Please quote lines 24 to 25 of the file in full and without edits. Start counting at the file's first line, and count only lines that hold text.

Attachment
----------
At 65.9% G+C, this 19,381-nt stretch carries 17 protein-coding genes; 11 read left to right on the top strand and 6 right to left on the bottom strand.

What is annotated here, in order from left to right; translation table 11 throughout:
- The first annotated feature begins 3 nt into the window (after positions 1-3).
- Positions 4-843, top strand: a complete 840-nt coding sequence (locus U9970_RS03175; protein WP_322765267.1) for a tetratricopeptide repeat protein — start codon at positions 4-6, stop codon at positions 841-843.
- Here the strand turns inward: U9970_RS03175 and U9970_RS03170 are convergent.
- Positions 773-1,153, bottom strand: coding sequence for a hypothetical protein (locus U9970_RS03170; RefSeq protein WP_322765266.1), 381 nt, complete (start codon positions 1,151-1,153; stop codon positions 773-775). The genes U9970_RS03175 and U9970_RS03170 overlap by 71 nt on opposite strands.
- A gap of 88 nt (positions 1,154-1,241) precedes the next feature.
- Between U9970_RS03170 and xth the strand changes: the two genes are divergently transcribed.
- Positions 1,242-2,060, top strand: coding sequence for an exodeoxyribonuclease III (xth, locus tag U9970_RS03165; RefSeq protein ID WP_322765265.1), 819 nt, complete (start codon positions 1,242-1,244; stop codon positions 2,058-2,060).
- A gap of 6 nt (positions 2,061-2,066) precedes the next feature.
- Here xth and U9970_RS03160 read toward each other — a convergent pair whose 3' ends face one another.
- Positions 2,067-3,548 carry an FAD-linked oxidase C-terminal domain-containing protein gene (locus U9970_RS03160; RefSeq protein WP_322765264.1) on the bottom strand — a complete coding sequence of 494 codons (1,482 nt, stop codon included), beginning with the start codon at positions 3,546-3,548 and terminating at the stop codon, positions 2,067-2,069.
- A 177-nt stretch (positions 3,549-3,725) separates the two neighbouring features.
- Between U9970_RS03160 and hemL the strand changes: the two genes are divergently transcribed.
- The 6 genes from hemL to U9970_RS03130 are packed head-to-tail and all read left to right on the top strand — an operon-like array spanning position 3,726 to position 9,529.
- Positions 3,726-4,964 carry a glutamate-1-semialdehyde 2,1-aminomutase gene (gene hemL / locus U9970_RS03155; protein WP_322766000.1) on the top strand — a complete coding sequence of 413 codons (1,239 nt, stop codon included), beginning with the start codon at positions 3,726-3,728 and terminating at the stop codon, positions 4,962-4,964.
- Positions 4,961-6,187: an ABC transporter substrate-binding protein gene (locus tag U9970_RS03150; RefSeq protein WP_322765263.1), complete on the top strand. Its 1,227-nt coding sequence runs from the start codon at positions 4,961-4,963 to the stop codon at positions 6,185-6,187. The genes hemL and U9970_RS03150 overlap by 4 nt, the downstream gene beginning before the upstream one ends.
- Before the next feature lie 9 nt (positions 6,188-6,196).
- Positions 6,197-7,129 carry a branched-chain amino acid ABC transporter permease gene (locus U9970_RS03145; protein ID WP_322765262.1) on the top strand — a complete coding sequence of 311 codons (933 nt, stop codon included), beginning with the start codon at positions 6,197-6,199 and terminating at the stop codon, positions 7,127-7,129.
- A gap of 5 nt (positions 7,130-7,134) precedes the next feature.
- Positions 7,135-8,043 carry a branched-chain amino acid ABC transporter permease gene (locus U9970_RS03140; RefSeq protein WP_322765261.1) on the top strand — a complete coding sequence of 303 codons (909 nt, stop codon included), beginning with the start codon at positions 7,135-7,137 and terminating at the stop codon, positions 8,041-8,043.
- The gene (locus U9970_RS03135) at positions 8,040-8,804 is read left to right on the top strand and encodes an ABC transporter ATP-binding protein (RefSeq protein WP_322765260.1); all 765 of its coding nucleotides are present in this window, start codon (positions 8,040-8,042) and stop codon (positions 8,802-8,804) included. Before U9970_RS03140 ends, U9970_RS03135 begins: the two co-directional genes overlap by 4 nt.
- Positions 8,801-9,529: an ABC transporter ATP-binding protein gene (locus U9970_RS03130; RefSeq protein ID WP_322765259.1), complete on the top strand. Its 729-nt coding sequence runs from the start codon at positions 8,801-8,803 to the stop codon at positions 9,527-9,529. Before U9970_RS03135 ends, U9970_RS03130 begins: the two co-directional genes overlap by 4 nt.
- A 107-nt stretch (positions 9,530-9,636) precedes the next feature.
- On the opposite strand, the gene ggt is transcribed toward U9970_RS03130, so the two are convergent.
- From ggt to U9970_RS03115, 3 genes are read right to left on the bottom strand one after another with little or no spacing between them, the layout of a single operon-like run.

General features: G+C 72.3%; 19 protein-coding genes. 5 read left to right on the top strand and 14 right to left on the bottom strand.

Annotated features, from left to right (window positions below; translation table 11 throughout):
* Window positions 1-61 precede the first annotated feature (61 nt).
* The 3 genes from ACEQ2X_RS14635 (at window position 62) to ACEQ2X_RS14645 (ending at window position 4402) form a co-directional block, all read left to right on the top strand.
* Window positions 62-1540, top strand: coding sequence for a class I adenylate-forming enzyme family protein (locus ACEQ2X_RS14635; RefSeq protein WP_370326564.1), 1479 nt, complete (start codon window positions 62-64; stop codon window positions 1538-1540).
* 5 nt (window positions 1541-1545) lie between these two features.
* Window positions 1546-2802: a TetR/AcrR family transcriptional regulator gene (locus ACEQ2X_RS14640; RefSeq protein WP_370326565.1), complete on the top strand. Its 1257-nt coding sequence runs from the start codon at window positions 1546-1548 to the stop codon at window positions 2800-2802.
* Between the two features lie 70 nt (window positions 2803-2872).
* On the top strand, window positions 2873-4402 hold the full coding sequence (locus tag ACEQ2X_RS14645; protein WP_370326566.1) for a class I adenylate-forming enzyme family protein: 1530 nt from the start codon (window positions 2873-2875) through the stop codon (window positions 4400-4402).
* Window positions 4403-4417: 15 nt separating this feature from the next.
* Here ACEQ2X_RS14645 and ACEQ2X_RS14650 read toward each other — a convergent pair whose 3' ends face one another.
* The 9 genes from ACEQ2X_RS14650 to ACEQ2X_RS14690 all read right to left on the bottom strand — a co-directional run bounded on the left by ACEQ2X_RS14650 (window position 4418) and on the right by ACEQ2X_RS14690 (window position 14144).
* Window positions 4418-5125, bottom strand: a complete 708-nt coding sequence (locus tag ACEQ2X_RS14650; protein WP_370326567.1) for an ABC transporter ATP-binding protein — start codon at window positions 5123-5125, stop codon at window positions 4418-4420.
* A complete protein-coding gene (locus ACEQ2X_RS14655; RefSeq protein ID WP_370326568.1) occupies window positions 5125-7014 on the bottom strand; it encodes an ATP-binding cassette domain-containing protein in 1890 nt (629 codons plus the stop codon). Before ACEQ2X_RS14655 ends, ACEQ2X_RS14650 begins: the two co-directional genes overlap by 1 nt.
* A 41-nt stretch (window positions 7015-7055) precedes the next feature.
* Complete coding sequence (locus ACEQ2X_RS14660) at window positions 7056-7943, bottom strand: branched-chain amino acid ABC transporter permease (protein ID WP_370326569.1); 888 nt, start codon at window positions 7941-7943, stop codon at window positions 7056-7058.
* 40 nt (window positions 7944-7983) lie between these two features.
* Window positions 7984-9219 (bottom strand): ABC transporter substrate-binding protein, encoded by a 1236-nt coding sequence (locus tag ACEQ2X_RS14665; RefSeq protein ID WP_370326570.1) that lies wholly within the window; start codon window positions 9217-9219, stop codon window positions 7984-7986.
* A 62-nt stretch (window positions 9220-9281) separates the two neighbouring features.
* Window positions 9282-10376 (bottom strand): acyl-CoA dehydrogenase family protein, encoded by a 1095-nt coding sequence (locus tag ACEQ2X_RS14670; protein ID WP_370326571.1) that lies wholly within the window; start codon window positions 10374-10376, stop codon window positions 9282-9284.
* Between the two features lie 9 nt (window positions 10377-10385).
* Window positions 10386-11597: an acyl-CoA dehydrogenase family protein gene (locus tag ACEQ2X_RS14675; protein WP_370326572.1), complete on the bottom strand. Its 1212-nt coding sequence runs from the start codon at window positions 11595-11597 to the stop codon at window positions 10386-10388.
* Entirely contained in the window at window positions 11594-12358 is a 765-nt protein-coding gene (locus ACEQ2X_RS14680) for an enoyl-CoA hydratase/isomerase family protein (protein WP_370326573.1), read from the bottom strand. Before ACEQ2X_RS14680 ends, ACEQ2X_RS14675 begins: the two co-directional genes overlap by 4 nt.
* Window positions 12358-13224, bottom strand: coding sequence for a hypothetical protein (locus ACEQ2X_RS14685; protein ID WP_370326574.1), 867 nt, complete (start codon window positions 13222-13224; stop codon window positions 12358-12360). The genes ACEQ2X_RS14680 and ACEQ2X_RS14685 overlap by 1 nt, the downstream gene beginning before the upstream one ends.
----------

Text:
- A 107-nt stretch (positions 9,530-9,636) precedes the next feature.
- On the opposite strand, the gene ggt is transcribed toward U9970_RS03130, so the two are convergent.